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Put 'em under pressure - union and sponsor want FAI answers

SIPTU members who had pay cut 'incensed' that FAI paid €3k a month to rent house for Delaney


Former FAI chief executive John Delaney at Aviva Stadium. Photo: Seb Daly/Sportsfile

Former FAI chief executive John Delaney at Aviva Stadium. Photo: Seb Daly/Sportsfile


Former FAI chief executive John Delaney at Aviva Stadium. Photo: Seb Daly/Sportsfile

Irish football's main sponsor, mobile phone company Three, has confirmed that it has been in contact with the Football Association of Ireland (FAI) over the controversy over governance at the organisation.

However, as questions mount over finances at the FAI, it has refused to offer any detail on €430,000 remuneration payments to "key management personnel" listed in its accounts.

The news comes as FAI workers are demanding why they were suffering pay cuts when the organisation was reportedly paying €3,000-a-month rent for former chief executive John Delaney.


Now, Three has told the Herald that it has been in contact with the FAI in the wake of recent revelations.

"As primary sponsor of the Irish national football team and all international squads, our focus is to promote the game of football for fans and our customers right across the country," it said in a statement.

Three said it was proud to support the Irish team in its bid for Euro 2020 qualification, and added: "We are in contact with the FAI regarding recent matters and will continue to do so."

Mr Delaney, who was on a salary of €360,000, has stepped aside from his role as chief executive amid questions over a €100,000 bridging loan he extended to the FAI in 2017, which was repaid two months later. He is to take up a new job as FAI executive vice president. It was reported that the FAI paid €3,000 each month in rent for Mr Delaney in a Co Wicklow house co-owned by TV star Grainne Seoige, on which he paid benefit-in-kind tax. Separately, FAI accounts for 2017 show that there was payment of "total remuneration for key management" of €430,000 listed under the heading "related part transactions".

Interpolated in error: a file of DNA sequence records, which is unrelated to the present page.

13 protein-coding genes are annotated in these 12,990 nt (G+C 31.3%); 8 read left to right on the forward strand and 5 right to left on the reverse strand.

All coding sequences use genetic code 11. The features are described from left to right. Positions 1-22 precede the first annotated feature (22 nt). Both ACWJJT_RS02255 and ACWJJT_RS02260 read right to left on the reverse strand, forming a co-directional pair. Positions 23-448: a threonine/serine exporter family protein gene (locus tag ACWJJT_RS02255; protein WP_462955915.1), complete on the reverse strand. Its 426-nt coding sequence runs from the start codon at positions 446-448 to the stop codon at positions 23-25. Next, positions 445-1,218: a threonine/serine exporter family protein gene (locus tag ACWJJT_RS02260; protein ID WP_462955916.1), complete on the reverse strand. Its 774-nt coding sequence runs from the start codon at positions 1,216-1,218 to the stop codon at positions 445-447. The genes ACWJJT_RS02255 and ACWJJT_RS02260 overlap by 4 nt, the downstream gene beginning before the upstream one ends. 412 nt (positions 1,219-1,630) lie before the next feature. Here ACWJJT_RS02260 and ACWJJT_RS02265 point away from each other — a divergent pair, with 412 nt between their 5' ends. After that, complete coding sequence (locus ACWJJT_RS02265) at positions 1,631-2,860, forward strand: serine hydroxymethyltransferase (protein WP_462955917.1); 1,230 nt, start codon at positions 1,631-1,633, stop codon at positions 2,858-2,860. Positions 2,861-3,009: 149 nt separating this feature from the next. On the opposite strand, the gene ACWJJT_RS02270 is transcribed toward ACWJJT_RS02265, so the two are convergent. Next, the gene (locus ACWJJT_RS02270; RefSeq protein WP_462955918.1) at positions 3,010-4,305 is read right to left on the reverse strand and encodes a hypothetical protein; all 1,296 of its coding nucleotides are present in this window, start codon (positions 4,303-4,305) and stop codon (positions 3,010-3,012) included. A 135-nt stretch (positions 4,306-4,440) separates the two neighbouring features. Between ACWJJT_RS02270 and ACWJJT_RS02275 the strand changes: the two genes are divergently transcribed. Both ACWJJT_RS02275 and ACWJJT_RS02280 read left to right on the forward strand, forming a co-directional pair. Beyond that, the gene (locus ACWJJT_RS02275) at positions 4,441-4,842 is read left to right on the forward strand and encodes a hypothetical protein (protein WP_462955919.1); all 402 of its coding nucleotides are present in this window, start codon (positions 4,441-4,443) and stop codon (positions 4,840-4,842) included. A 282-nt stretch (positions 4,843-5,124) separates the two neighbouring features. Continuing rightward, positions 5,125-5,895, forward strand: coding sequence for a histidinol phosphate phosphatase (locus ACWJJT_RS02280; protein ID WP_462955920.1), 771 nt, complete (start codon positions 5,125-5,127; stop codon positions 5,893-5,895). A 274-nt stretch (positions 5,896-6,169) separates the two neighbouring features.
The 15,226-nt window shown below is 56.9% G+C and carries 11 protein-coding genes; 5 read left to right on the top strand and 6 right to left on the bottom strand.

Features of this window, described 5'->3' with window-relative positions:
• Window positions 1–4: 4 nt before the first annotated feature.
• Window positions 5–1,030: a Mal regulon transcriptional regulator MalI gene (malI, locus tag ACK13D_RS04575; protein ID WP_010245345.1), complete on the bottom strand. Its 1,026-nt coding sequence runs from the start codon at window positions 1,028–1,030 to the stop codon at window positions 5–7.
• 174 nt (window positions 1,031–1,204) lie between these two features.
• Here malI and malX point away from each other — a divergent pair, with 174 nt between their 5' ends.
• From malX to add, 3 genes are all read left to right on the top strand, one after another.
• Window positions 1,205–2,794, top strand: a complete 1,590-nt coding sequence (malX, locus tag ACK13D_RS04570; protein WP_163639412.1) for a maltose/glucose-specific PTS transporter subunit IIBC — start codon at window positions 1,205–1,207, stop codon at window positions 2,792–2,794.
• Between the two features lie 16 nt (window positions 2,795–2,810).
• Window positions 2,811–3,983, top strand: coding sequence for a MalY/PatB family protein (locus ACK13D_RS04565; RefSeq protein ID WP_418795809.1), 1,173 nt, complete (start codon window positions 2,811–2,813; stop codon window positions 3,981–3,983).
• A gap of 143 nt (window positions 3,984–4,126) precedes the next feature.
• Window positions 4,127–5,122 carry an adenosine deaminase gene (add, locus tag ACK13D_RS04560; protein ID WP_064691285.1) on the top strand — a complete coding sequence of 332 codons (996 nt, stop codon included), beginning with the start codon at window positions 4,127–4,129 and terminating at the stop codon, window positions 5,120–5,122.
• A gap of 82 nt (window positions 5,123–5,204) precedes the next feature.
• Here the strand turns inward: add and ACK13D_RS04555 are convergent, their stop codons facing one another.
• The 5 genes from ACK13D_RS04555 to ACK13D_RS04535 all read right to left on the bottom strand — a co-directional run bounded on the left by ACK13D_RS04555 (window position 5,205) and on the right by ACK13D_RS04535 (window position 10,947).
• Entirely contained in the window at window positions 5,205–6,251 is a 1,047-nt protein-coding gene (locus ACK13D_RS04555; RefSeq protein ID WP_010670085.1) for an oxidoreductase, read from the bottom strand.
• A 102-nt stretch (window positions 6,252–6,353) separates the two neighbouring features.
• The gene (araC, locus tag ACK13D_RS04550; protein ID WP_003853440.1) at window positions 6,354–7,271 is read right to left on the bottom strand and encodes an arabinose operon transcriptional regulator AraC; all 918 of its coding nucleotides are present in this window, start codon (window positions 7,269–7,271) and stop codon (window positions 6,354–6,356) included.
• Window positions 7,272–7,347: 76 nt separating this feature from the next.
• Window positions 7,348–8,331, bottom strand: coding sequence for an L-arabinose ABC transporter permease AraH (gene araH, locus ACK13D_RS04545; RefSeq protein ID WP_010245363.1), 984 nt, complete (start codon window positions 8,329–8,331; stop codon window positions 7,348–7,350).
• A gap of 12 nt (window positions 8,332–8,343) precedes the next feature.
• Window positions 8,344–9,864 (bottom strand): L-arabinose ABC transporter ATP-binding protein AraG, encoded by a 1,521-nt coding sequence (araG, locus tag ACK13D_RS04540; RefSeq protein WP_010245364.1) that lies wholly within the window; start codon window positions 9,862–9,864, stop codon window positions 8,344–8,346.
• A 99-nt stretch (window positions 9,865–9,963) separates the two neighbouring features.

There are similar payments listed for the years 2014, 2015 and 2016. The accounts do not say who the payments were made to or how many staff were included.

The Herald asked the FAI for further details on the payments and for a full breakdown of Mr Delaney's total remuneration, including any perks he had been able to avail of. An FAI spokesman said: "We will not be making any comment today."

It also declined to comment on anger among Siptu members who work for the FAI.

The union said its members were "incensed" by the revelation that in 2016 the FAI was paying for Mr Delaney's rent after their wages had been slashed.

"This was during a period when the organisation was claiming to be unable to restore the pay and conditions of employment of our members due to financial constraints," said Siptu organiser Denis Hynes.

The union called on the FAI to immediately make a statement on its "exact financial arrangements" with Mr Delaney.


Last night, Niall Quinn ruled himself out of the running to replace Mr Delaney at the FAI.

"Under absolutely no circumstances will I be applying for the job, given the current remit of where this job sits," Quinn said on Virgin Media last night.

"I don't think it reads as a CEO role at all. I think it reads as half a CEO role and anyone going in there will have a huge shadow over them because the departing CEO hasn't departed at all and it would make life very, very difficult.

"Quite frankly, I think it's a little bit of a charade given the scrutiny that was in place.

"The rush of the appointment, the unanimous decision of the board to tell us all late on a Saturday night... that this was great for the association and it was a great move and everyone should back it. We are not buying it, I'm not buying it.

"I will say it again, it's half a CEO role and it's a role, if it stays in its current remit, it's for a gillie," Quinn added.